Trouble Sleeping? A Good Night’s Sleep Starts at SJH Center for Sleep Medicine
Living with a sleep disorder can interfere with your performance at home, school or work and can even affect your relationships with family and friends. Sleep disorders deprive half the people in this country of a good night’s sleep. The good news is that, in most cases, sleep disorders like sleep apnea, restless leg syndrome, narcolepsy, insomnia and parasomnia can be easily managed once they are properly diagnosed. Find out what’s standing between you and a good night’s rest by having a sleep study at HSHS St. Joseph’s Center for Sleep Medicine.
What are some of the most common sleep disorders?
- Obstructive Sleep Apnea (OSA) – snoring and brief interruptions of breathing during sleep.
- Restless Leg Syndrome (RLS) – creepy “crawling” feeling and an irresistible urge to move your legs when at rest.
- Narcolepsy – excessive daytime sleepiness and a tendency to fall asleep at inappropriate times.
- Insomnia – difficulty falling and/or staying asleep.
- Parasomnia – movement such as sleepwalking or problems with your internal clock caused by environmental conditions, such as shift work changes.
How are sleep disorders diagnosed?
Your physician will review your health history for symptoms and risk factors to determine if your health is at risk from common sleep disorders. You may also take the surveys such as the Epworth Sleepiness Test. Once your physician determines you need a sleep study, you will be scheduled for a home study (with a portable unit) or an overnight stay at the St. Joseph’s Center for Sleep Medicine. This decision is based upon your insurance and your physician’s preference.
What are the side effects of sleep disorders?
More than 100 different sleep disorders limit quality of life and may increase your risk for serious medical conditions including: heart disease, stroke, high blood pressure, difficulty losing weight, depression, diabetes and weight gain.
What are the signs of a sleep disorder?
Talk to your physician about the possibility of a sleep disorder if you answer yes to any of the following questions:
- Do you snore?
- Do you feel excessively tired during the day?
- Do you fall asleep while watching TV, reading, riding in or driving a car?
- Do you wake up frequently in the night?
- Do you wake up with a headache?
- Are you overweight?
- Do you have any of the medical conditions mentioned above?
- Do you have a neck size of 15” or higher (female), 17” or higher (male)?
What is a sleep study?
A sleep study is a painless, noninvasive test that measures your body’s function during sleep for the purpose of diagnosing and treating a sleep disorder. It enables a sleep specialist and your physician to determine a treatment plan that will help you sleep well, be refreshed and live a healthier life.
There are two components to a sleep study:
- First, a diagnostic portion, where we will monitor your breathing, brain wave activity, heart rate, body movements and blood oxygen levels while you sleep.
- Second – should your diagnostic test suggest sleep apnea – may be to apply CPAP (Constant Positive Airway Pressure) in the lab while you sleep. This “titration” study is to determine the best settings for CPAP therapy should you require it. NOTE: There are different methods of treatment available, depending on the type of sleep disorder you have.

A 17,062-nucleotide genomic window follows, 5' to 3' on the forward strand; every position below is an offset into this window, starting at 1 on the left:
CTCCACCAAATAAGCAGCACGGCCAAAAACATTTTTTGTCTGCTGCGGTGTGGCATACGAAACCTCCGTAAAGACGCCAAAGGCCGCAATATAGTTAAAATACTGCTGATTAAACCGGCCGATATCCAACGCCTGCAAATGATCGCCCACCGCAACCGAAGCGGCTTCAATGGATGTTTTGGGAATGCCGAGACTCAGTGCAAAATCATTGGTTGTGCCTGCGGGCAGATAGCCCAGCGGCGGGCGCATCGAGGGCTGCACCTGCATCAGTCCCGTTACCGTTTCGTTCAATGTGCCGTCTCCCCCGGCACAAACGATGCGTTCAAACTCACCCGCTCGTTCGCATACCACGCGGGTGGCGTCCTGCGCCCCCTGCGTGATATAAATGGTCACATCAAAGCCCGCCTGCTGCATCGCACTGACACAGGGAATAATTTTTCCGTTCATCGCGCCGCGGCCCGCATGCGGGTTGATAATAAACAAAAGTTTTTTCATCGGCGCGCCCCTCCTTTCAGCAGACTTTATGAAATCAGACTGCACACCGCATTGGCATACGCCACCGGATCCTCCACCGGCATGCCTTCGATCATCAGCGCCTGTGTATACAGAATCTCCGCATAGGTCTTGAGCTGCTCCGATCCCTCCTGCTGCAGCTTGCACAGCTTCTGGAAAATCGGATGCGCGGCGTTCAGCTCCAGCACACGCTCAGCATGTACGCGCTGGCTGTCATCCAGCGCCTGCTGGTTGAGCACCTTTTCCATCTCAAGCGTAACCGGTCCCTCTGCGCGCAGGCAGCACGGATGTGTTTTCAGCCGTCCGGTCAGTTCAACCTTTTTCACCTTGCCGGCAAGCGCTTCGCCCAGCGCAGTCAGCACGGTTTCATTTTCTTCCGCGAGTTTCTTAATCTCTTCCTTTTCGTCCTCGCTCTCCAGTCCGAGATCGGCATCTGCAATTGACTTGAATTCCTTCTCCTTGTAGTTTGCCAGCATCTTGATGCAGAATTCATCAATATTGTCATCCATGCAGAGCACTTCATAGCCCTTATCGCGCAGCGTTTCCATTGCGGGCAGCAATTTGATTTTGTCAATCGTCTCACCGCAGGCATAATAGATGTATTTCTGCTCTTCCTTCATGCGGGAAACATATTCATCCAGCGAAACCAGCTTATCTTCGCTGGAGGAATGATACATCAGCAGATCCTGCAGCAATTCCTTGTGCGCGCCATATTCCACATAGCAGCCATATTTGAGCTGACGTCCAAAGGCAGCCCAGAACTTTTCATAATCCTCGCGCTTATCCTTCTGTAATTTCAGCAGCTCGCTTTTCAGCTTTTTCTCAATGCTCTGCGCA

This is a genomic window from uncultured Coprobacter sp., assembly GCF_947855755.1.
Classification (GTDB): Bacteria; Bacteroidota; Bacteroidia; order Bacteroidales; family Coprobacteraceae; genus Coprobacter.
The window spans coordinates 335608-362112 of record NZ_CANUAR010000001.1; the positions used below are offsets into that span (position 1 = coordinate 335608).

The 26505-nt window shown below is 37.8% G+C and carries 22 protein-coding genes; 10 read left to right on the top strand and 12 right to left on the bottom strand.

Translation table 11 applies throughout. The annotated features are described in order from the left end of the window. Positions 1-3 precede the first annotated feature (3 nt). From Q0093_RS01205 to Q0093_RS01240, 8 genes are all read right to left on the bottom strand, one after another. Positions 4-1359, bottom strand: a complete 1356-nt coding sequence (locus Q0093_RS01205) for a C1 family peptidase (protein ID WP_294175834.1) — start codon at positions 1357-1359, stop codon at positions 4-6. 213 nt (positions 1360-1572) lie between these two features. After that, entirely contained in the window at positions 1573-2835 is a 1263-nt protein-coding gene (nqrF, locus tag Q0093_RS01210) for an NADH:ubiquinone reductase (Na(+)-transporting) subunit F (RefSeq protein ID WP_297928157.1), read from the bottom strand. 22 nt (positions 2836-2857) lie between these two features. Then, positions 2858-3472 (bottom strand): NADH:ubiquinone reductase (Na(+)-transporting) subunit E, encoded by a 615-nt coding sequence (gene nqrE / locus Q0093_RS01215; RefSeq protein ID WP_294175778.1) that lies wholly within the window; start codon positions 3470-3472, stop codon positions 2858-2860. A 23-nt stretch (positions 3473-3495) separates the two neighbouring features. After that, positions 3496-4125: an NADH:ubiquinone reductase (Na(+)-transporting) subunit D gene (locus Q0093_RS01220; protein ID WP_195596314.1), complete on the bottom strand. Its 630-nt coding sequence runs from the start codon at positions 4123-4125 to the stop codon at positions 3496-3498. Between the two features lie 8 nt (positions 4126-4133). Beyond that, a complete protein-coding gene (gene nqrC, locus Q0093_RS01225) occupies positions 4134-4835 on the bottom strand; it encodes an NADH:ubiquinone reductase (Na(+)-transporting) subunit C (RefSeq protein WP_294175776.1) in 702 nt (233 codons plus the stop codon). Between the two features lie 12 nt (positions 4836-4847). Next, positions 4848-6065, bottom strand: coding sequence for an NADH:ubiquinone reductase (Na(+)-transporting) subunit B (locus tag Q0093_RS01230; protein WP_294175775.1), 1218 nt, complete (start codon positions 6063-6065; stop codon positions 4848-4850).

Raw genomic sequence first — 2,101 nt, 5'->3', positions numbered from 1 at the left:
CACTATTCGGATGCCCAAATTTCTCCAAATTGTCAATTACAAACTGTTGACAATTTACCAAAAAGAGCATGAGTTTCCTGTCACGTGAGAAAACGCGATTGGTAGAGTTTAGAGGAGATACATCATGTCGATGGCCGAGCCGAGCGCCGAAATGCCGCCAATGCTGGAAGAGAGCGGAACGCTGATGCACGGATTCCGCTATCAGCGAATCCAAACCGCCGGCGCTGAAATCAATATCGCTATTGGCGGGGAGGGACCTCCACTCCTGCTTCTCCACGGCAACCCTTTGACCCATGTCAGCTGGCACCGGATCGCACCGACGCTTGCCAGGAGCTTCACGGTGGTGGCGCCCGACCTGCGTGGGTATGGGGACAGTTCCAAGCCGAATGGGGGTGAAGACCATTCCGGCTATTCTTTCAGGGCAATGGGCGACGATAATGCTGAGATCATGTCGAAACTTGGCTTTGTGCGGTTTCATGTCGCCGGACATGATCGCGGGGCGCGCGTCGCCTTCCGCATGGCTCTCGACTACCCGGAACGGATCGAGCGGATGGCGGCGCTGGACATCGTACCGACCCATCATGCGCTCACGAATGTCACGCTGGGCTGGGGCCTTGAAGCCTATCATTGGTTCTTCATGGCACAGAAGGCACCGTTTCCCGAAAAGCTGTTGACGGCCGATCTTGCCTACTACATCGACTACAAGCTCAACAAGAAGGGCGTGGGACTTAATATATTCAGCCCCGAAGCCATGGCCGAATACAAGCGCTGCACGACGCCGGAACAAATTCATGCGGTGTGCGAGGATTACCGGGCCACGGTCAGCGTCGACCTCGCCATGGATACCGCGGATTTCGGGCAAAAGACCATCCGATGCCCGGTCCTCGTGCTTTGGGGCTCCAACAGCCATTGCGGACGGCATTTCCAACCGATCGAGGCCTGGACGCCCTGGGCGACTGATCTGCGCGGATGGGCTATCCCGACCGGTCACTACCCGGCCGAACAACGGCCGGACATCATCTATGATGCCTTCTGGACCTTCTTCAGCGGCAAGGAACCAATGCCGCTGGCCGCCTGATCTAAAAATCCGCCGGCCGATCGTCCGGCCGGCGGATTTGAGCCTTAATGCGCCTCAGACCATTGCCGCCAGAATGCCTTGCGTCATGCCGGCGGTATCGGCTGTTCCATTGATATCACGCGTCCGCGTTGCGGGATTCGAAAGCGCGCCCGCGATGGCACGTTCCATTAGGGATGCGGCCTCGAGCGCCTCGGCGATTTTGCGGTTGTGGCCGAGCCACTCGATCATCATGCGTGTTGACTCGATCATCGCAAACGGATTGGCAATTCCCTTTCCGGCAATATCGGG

Occasionally, both portions of the test are performed in one evening, but some patients require a second night for the titration study. If the results show that you would benefit from CPAP therapy, you will likely be scheduled for a return visit for the titration study.
What can I expect in an overnight sleep study?
If you are scheduled for an overnight stay at the HSHS St. Joseph’s Center for Sleep Medicine (located on the second floor of the Medical Office Building), you will receive specific instructions for your visit. While you are here, you will have:
- An extremely comfortable hotel-style suite with flat screen TV
- A private suite equipped with blackout shades to ensure more restful sleep
- A private bathroom with shower, shampoo and body wash
- A queen-size Sleep Number® bed that can be adjusted for firmness, plus a recliner
- An inviting breakfast nook
What happens after my sleep study?
After the study, a sleep specialist will review the results and make appropriate recommendations to your physician.
What are the treatment options for sleep disorders?
The options depend on the type of sleep disorder that is diagnosed as a result of your sleep study. You and your physician will work together to determine what treatment is right for you. Common treatment options include:
- CPAP (continuous positive airway pressure) – a CPAP delivers pressurized room air through a nasal mask to keep the airway open and prevent it from collapsing during sleep.
- Dental – custom-made dental appliances reposition the lower jar and tongue, allowing the free flow of air.
- Surgical – removal of tonsils, adenoids, nasal polyps and structural deformities.
- Pharmaceutical – prescriptions to manage sleep disorders.
- Sleep Hygiene – a sleep routine you follow every night to aid rest.
- Health & Wellness – weight loss, exercise and nutritional counseling.
- Behavioral Counseling – strategies to help you overcome a sleep disorder.
If you are having trouble sleeping, ask your physician to refer you to St. Joseph’s Center for Sleep Medicine. For more information, download a brochure, call (618) 651-2736 or take the virtual tour below.